• © ECOFYS | |29/05/2013 Dr. Andreas Hermelink32Monitoring, verification and enforcement (MVE)> Clearly defined indicators needed as a basis for MVE> Energy Performance Certificates show nZEB status; currently share ofrenewable energy not explicitly shown> Clear accounting of energy from renewable sources should exist => no rulesyet => need for development of methodology– 1st stage should include EPBD services (heating, cooling, ventilation …)– 2nd stage might also include applainces, construction, disposal etc.> On-site generation offers highest probability of persisting RE share> Off-site community scheme– Shareholder contract should establish relation between building ownerand a certain amount of renewable electricity + guarantee continuity– Legal connection between nZEB (rather than nZEB owner) and RE needed=> transferable share in case of owner change; RE sticks with building> Off-site electricity purchase– Evidence that RE belongs to the building & is renewable (certificate)– Currently no coupling between renewable energy certificates and nZEB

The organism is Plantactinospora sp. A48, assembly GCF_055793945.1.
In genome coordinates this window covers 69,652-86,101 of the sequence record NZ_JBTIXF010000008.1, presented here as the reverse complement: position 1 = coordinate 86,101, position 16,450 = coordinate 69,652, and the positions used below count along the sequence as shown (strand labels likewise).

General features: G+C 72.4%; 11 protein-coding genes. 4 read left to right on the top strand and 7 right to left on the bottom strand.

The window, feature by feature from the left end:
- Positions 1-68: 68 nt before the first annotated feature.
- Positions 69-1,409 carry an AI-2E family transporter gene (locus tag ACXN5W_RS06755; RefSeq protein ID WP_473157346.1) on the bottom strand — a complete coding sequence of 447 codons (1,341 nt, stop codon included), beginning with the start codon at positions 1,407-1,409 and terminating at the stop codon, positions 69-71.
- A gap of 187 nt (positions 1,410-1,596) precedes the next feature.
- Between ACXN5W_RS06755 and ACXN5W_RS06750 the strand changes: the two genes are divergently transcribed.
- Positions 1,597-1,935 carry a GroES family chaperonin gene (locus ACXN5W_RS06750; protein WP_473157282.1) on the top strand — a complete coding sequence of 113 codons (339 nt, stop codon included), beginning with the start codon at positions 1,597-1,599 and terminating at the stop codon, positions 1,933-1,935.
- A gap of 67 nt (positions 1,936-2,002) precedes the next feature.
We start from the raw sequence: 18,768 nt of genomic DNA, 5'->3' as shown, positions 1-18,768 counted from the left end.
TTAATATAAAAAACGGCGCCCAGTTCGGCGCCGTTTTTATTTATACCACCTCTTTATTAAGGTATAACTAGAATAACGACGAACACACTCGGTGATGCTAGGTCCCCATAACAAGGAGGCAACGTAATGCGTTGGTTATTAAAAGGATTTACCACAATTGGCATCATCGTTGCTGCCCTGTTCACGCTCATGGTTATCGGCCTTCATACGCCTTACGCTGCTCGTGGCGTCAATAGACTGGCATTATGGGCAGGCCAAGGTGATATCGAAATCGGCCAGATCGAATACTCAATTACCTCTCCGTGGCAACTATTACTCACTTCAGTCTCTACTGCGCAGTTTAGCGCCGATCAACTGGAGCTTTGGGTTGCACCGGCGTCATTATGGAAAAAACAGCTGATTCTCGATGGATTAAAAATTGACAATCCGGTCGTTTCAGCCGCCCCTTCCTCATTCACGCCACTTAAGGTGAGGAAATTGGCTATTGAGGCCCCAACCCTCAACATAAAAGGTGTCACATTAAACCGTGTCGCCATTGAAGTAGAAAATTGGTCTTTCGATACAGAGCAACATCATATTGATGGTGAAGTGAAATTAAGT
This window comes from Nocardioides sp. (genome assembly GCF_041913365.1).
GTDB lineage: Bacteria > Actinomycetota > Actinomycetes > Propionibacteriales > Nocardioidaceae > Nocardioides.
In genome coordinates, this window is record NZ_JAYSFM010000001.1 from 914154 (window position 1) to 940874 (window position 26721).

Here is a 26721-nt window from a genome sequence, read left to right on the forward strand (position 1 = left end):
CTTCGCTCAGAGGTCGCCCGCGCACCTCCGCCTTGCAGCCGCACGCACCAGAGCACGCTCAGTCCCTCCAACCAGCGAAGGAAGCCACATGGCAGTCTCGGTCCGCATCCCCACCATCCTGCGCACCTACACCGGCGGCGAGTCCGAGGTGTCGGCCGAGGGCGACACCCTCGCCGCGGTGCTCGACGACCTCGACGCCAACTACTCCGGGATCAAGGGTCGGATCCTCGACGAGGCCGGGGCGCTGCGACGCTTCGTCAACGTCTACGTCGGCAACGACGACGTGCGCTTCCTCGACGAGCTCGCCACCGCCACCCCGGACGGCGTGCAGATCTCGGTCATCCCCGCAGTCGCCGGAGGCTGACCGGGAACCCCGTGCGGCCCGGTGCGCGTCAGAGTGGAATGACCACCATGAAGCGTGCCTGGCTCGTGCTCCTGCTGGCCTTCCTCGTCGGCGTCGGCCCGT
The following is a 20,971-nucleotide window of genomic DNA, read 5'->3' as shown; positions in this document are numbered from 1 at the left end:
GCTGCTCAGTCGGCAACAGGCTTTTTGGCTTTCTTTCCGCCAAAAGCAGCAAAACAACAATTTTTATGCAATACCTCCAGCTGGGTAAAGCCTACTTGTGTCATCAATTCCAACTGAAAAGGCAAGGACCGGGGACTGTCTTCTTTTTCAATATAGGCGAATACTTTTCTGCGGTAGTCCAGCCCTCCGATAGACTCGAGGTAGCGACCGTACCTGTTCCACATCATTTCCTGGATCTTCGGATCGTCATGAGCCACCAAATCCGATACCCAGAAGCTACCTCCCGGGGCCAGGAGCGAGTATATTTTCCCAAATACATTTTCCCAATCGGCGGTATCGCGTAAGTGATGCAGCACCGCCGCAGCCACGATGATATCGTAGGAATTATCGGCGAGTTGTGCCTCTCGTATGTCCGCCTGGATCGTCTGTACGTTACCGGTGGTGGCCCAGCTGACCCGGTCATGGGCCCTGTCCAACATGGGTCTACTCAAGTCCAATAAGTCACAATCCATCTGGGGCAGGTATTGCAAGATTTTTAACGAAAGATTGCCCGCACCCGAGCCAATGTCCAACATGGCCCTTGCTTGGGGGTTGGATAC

• © ECOFYS | |29/05/2013 Dr. Andreas Hermelink33Ecological Additionality> nZEB must cause additional renewable electricity> Is this achieved by share of renewables in nZEB?> New investments in RE that otherwise would nothave been taken due to policy framework.> Just claiming existing RE capacity for nZEB reducesRE availability for other sectors, increasing their PEF.> Possible solution e.g. funds which are additional tonational RE funds, financed by nZEB owners> Possible solution: no subsidies for nZEB REinvestment => gets more probable with grid parity> Other solution: nZEB RE share is explicit brick inpolicy beyond 2020.
  • © ECOFYS | |29/05/2013 Dr. Andreas Hermelink34Conclusions> nZEB as a cornerstone for EU 2050 climate targets> Only demand reduction and RE will succeed> On-site RE in the focus> Off-site RE must get a viable nZEB option as well– Equality, even chances, avoid discrimination– Community and large scale production